Thoroughly schooled in artistic technique, Picasso traveled to Paris for inspiration in 1900, and a year later, he opened his one-person exhibition in Paris's Galerie Vollard. His early was predominantly portraits and landscapes and can be split into two distinct periods: the Blue and the Rose. The Blue Period (1901 – 1904) is characterized by somber, muted tones of blue with the sporadic use of accented earth tones. Picasso's close friend and muse, Gertrude Stein, described this period as possessing a "hardness" and a distinctive "Spanish sadness and Spanish reality". The Rose Period (1904 – 1906), in contrast, is characterized by warm, pinkish rose colours. The subjects were predominantly circus folks such as clowns and harlequins. Within the Rose Period, we first see the influence of primitivism – Western artists who borrowed from non-Western or prehistoric people seen to be primitive – in works such as Boy Leading a Horse and The Two Brothers.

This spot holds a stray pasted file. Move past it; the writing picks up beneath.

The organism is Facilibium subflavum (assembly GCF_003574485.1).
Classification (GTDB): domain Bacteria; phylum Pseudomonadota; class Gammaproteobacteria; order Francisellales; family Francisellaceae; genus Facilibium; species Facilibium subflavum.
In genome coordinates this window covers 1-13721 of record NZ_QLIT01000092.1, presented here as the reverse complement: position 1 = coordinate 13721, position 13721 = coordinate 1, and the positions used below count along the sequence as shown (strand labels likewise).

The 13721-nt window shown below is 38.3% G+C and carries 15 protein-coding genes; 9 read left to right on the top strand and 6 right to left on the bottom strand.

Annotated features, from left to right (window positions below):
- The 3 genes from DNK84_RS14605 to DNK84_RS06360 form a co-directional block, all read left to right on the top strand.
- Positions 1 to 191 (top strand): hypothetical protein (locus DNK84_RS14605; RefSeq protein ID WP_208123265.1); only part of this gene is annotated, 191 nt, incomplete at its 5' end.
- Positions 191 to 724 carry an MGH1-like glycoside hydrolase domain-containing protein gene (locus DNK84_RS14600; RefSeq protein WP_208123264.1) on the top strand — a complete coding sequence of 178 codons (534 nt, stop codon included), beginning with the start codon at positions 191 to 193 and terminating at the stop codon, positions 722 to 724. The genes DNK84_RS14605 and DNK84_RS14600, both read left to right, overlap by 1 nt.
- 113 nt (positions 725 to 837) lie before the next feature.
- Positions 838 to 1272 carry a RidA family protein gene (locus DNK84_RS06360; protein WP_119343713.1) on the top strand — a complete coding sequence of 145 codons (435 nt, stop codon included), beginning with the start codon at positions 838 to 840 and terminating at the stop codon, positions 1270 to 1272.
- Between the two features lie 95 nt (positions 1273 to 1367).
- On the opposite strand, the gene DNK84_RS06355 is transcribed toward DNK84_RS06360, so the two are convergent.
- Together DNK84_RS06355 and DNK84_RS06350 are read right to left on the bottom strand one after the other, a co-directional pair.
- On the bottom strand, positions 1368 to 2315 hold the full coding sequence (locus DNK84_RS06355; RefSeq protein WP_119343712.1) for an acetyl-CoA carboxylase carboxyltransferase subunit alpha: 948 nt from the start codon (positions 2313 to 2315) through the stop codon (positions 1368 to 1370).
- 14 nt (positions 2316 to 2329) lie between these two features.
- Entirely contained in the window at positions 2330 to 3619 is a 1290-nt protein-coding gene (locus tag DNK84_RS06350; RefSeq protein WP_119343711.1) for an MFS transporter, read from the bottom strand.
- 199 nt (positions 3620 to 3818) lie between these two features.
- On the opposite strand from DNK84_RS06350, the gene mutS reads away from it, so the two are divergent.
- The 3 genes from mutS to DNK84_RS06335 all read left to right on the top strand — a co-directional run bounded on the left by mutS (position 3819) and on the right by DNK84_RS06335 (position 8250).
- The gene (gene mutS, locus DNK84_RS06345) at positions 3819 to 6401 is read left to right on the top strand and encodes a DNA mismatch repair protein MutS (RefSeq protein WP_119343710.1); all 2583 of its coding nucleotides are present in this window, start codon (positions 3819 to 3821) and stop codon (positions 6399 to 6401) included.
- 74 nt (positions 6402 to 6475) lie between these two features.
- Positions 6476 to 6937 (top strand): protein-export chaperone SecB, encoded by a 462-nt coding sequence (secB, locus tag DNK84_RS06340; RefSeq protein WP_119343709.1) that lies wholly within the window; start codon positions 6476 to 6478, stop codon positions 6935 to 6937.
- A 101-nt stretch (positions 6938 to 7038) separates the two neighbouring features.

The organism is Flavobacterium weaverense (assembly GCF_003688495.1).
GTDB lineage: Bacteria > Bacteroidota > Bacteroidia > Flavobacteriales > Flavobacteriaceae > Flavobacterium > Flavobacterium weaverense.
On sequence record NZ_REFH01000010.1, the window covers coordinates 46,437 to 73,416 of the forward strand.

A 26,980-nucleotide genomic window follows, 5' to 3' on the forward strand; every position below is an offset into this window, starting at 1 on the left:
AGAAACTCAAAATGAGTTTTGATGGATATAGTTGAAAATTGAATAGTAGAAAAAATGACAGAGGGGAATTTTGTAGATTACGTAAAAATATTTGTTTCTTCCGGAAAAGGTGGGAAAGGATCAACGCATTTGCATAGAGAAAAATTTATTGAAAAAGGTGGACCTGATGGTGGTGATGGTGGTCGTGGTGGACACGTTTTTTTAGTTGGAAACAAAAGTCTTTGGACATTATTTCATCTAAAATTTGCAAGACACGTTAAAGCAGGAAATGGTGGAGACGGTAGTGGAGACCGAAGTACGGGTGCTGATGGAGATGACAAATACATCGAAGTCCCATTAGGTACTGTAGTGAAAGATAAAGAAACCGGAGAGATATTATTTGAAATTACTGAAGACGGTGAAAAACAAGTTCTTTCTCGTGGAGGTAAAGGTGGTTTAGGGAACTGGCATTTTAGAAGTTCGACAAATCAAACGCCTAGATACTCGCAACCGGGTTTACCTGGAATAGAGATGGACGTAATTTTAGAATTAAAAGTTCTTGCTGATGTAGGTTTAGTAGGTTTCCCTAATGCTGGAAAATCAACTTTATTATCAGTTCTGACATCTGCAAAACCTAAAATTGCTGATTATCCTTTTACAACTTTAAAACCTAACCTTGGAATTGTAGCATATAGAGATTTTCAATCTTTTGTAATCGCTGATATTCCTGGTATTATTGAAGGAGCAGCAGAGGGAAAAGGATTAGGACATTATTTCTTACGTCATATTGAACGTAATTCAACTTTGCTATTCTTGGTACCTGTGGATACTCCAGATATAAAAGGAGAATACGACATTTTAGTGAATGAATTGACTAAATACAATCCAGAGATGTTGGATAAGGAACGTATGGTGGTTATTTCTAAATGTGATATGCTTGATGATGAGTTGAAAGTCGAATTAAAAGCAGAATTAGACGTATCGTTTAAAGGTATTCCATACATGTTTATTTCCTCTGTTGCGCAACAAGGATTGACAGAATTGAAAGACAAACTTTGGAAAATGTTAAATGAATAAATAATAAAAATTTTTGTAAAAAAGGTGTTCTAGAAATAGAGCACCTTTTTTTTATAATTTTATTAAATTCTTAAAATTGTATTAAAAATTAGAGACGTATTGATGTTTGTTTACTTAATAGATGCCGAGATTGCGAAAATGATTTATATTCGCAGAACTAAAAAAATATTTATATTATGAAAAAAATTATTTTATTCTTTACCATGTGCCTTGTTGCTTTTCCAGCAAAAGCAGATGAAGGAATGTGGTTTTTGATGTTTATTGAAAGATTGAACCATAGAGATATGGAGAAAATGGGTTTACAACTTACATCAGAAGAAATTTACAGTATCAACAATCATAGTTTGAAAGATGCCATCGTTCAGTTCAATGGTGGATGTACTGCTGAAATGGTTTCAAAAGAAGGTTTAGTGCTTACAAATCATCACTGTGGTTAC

1907 changed everything. Inspired by primitivism, particularly an African mask owned by his contemporary Henry Matisse, Picasso unveiled one of his most famous works: Les Demoiselles d'Avignon. Depicting five nude figures from a two-dimensional perspective, the warm-toned painting sparked controversy for its boldness, resolute nudity, and its odd combination of provocative sensuality and unrealistic contortion. People were shocked by the angular, flat portrayal of the figures and found their static lack of movement disturbing. Picasso, however, believed it embodied a raw, primordial spirit. This marks the beginning of Cubism, Picasso's most influential contribution to the art world.